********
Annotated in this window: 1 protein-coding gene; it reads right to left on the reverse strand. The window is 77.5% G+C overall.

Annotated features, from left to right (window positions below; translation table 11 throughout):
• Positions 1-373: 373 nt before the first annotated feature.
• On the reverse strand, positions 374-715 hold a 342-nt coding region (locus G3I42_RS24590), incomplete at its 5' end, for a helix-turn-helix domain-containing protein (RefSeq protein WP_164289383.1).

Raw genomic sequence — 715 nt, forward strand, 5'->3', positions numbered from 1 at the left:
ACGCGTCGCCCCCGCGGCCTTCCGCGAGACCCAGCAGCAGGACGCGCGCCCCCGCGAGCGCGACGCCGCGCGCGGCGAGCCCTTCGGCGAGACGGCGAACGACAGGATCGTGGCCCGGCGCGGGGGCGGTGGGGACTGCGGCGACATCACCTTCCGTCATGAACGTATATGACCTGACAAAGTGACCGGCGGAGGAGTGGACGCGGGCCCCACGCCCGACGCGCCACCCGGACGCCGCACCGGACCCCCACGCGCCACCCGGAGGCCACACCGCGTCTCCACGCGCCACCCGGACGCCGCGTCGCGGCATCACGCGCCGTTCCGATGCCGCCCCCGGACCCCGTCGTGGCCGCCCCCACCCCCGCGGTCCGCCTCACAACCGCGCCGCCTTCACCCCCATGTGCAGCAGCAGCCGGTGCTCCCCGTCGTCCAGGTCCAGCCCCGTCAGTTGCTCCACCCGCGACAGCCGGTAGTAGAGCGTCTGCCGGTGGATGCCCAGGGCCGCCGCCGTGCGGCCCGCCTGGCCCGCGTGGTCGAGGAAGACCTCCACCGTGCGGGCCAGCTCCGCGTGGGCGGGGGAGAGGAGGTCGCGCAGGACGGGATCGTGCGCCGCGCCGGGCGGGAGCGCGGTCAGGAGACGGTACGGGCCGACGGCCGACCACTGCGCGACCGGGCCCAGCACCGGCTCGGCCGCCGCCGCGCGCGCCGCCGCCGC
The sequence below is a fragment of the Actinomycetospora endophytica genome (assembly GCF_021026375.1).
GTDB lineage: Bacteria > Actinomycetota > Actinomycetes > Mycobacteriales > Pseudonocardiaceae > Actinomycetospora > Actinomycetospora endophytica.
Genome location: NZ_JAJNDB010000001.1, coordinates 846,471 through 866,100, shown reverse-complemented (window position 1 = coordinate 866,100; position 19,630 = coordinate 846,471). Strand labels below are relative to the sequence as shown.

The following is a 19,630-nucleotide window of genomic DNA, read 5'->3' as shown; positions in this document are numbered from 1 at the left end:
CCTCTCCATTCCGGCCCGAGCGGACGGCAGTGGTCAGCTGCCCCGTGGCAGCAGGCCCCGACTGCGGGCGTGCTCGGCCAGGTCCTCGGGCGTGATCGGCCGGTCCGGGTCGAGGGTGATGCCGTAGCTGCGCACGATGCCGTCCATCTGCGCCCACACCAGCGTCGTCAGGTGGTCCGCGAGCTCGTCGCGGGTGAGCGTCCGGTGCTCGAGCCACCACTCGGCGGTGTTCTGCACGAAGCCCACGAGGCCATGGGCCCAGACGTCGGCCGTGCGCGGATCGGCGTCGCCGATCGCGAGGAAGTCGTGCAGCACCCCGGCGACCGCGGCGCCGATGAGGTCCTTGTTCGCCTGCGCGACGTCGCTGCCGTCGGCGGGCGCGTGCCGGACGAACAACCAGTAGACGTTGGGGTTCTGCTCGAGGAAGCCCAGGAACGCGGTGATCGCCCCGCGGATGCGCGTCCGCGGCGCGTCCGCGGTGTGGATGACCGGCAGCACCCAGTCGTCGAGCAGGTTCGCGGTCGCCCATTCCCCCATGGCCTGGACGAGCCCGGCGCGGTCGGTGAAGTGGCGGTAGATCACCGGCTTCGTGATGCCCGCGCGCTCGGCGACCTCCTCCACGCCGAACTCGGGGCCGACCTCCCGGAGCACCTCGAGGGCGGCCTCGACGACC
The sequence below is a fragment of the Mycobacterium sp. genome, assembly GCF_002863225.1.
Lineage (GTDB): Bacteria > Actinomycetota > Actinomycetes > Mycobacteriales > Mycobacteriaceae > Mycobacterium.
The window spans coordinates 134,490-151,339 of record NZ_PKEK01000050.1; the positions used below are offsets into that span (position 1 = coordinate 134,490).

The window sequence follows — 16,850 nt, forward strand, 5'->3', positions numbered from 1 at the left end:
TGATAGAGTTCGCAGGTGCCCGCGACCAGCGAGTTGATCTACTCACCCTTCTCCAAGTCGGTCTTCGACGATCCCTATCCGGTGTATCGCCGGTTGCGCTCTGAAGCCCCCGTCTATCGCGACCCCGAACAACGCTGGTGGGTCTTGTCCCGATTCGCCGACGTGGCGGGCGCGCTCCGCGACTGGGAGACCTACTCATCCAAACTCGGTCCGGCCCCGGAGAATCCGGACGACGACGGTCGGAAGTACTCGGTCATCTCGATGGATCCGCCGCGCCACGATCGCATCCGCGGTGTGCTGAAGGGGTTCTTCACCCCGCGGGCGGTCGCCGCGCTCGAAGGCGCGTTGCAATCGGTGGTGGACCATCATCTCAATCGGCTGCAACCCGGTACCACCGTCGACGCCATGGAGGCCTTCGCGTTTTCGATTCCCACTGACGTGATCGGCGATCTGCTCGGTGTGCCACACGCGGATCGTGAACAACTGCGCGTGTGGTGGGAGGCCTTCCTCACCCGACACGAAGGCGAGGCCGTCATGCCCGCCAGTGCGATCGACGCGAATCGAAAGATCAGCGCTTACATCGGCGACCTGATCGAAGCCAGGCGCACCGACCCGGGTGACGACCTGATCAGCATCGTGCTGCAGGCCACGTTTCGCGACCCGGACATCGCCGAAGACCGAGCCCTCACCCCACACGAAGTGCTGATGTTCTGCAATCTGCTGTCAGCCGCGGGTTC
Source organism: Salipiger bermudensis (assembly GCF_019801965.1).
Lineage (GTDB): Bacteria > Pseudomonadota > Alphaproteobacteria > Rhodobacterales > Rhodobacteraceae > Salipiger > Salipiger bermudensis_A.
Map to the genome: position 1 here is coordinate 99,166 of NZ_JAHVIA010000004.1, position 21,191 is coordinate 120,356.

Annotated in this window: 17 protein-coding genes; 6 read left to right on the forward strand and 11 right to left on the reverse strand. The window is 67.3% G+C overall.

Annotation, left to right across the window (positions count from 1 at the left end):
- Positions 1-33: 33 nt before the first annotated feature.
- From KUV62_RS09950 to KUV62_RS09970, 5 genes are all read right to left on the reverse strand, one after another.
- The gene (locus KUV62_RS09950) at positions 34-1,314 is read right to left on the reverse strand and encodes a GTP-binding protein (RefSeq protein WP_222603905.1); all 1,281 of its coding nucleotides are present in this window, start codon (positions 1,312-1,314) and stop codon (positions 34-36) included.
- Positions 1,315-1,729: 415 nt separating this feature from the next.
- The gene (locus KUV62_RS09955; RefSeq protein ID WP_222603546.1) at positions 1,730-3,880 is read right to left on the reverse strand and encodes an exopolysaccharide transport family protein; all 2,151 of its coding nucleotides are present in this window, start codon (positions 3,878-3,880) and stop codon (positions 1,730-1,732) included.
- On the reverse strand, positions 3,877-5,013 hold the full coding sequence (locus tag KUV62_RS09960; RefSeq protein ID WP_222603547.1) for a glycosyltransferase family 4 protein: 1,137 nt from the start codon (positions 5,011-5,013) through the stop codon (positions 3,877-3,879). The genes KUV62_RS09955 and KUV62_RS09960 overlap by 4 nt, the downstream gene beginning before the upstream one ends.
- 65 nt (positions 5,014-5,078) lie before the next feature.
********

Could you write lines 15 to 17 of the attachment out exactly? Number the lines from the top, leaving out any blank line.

The window sequence follows — 16,850 nt, forward strand, 5'->3', positions numbered from 1 at the left end:
TGATAGAGTTCGCAGGTGCCCGCGACCAGCGAGTTGATCTACTCACCCTTCTCCAAGTCGGTCTTCGACGATCCCTATCCGGTGTATCGCCGGTTGCGCTCTGAAGCCCCCGTCTATCGCGACCCCGAACAACGCTGGTGGGTCTTGTCCCGATTCGCCGACGTGGCGGGCGCGCTCCGCGACTGGGAGACCTACTCATCCAAACTCGGTCCGGCCCCGGAGAATCCGGACGACGACGGTCGGAAGTACTCGGTCATCTCGATGGATCCGCCGCGCCACGATCGCATCCGCGGTGTGCTGAAGGGGTTCTTCACCCCGCGGGCGGTCGCCGCGCTCGAAGGCGCGTTGCAATCGGTGGTGGACCATCATCTCAATCGGCTGCAACCCGGTACCACCGTCGACGCCATGGAGGCCTTCGCGTTTTCGATTCCCACTGACGTGATCGGCGATCTGCTCGGTGTGCCACACGCGGATCGTGAACAACTGCGCGTGTGGTGGGAGGCCTTCCTCACCCGACACGAAGGCGAGGCCGTCATGCCCGCCAGTGCGATCGACGCGAATCGAAAGATCAGCGCTTACATCGGCGACCTGATCGAAGCCAGGCGCACCGACCCGGGTGACGACCTGATCAGCATCGTGCTGCAGGCCACGTTTCGCGACCCGGACATCGCCGAAGACCGAGCCCTCACCCCACACGAAGTGCTGATGTTCTGCAATCTGCTGTCAGCCGCGGGTTC
Source organism: Salipiger bermudensis (assembly GCF_019801965.1).